Monday, September 08, 2003

Frogs only give you frog legs

Recently I attended the Waterkeeper Alliance’s “Fear a Minute” conference. The Waterkeeper’s whole premise for existence is to improve the waterways of the country. But the theme of this annual rally seemed to be presenting any topic that might instill fear in the minds of consumers. Animal rights issues had plenty of time on the program, including three presenters from the UK. Now there is a prototype we should adopt when it comes to animal laws! You need to know that Patty Lovera, from the Public Citizen group, presented information about a deadly concept - making meat safer.

It reminded me of the whole bumper sticker approach to creating consumer anxiety. She identified the things that are happening in the food business and then made little statements poking fun of science in action. The one that sent my head spinning was her perception that “the implementation of HAACP is an industry excuse to limit inspectors.” So why is it that we have fewer and bigger packers? Concentration has increased sharply in recent years. The four largest packers handled 82% of the cattle harvest in 1994 compared to 72% in 1990 and only 36% in 1980. It seems that the cost of food safety compliance is forcing many smaller packers out of business. Food-borne illnesses are predominately a handling issue yet some seem to believe you can mandate consumers to wash their cutting boards or even their hands!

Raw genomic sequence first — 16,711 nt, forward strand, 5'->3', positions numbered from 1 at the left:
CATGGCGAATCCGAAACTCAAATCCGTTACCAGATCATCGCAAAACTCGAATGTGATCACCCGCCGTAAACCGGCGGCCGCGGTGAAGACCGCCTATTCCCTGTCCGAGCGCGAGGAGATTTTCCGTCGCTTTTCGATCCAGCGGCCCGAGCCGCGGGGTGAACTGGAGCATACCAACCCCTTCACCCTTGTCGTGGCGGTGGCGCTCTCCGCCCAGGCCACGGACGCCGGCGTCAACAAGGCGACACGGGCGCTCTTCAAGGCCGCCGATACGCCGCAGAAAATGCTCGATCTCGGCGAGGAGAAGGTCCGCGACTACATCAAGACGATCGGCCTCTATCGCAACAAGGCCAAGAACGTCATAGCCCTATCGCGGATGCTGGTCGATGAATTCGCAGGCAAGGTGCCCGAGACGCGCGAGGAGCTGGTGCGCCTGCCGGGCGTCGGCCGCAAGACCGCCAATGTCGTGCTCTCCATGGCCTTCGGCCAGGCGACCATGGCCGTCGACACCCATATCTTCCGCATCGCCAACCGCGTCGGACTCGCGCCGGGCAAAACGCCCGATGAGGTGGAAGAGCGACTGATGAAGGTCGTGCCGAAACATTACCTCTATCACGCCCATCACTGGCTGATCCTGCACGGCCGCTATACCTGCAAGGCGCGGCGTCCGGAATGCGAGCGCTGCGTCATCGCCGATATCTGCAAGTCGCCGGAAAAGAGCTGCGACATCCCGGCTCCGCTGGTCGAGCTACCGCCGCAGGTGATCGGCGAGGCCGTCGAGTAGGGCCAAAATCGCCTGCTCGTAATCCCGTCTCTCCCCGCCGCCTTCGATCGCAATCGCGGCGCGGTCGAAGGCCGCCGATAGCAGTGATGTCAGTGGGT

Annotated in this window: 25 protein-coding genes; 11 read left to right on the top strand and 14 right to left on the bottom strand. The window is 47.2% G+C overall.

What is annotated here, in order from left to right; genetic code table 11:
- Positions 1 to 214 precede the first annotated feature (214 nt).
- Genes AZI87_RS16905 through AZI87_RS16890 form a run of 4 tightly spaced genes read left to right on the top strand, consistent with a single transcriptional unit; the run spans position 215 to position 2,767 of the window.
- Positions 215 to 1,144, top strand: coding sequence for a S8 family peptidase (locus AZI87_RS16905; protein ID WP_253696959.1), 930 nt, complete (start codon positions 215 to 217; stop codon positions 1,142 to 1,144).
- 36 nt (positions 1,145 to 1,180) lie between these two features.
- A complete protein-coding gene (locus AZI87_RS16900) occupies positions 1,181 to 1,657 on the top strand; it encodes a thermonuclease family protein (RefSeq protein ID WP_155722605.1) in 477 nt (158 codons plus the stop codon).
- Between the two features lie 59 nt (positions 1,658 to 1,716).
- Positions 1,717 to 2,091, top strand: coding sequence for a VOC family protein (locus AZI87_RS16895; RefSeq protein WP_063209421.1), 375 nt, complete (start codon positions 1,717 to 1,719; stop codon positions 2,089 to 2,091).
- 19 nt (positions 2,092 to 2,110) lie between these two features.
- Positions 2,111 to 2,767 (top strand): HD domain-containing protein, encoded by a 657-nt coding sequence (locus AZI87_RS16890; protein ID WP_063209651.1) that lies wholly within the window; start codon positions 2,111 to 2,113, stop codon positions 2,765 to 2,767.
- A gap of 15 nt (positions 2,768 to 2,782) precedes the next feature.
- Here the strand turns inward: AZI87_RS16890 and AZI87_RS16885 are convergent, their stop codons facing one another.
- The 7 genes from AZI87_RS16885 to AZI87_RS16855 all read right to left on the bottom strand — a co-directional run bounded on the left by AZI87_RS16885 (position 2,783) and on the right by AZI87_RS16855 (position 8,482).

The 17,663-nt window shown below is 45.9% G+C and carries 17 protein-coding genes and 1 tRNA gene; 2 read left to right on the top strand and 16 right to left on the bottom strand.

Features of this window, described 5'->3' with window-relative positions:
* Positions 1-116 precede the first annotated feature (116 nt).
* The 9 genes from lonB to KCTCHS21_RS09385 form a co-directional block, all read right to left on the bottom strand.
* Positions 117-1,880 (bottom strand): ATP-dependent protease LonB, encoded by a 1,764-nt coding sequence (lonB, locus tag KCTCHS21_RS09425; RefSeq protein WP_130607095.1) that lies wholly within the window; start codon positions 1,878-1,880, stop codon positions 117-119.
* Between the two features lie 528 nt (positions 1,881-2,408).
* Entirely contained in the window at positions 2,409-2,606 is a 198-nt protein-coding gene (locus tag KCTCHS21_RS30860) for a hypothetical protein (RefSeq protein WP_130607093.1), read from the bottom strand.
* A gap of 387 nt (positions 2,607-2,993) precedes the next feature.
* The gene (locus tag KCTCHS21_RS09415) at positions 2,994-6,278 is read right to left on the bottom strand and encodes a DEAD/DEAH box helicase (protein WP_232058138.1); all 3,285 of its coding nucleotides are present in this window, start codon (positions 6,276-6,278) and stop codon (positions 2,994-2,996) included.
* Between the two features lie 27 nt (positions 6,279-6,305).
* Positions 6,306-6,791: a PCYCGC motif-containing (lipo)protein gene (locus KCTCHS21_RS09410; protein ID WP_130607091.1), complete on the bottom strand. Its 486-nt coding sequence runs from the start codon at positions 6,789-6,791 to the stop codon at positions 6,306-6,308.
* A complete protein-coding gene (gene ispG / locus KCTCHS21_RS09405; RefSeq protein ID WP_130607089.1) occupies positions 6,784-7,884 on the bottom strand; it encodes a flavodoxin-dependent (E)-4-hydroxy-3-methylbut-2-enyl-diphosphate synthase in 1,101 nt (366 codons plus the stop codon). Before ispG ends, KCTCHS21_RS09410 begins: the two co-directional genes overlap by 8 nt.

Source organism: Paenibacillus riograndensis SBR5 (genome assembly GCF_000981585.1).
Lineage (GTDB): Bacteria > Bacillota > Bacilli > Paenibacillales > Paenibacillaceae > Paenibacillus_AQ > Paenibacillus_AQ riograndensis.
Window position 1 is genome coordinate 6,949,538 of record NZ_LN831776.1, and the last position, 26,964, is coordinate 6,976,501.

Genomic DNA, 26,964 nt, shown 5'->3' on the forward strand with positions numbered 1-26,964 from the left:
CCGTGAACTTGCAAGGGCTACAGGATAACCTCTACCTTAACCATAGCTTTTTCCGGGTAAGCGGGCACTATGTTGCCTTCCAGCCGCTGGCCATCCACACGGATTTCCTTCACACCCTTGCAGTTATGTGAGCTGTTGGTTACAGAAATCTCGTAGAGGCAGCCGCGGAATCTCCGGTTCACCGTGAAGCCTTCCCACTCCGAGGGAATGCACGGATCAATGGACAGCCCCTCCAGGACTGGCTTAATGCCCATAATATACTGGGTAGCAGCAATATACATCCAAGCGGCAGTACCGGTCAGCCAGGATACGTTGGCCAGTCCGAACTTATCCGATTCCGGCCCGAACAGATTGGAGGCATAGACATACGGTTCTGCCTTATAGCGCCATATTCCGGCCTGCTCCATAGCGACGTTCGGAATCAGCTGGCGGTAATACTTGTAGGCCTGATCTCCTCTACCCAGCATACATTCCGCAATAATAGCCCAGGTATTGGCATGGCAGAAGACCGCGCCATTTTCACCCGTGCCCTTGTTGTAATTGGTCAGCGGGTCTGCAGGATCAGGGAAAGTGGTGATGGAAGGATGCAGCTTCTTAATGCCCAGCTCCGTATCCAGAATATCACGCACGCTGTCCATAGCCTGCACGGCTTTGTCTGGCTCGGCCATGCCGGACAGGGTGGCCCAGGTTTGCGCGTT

According to Ms. Lovera, “manure from cattle has e-coli.” She made it sound like some rare plague that you can only catch if you eat beef instead of an organism that is present in every human body. But there is the hidden anti-meat agenda slipping a little subliminal message in there.

In her criticism of the USDA, Lovera stated that “they have created so much of this irradiated beef that now we let them sell to it the school lunch program”. Her statement implied that since nobody else wants irradiated beef, we will dump it on the school children. Never once was irradiation considered an important means of ensuring food safety. If the procedure kills 99% of all bacteria, wouldn’t it be a good idea to provide the safest food to our children that technology will allow?

Lovera suggested that “the farm to fork” concept is one of the most dangerous strategies this industry has come up with. I find this statement fascinating because while she is busy poking holes at the concept, she is probably shopping at a farmers market. I guess it is fair to say that she may want to know the guy who raised her tomato but when it comes to meat, ignorance is her choice.

Her closing jab was that “irradiating beef is similar to painting a house when the foundation is crumbling.” I’m not sure what part of the beef industry is on such shaky ground because consumption is clearly on the rise. The U.S. is not only consuming more beef annually but more total meat protein than ever before.

While many in the meat industry ignore people like this wishing them away, I recognize all the people like her are a problem only if they are not held accountable. Whether it is the truth or not, when we hear something enough times, we begin to believe it. As consumers continue to be bombarded by messages like these, they will lose trust in the safety of their food supply and those who produce it.

Consequently, I challenge everyone in this industry to confront the Patty Loveras of the world as you hear them manufacturing and propagating these tales. If you don’t believe that their lies uncontested will become “truth” just remember that, contrary to what you heard when you were a kid, you don’t get warts from a frog!

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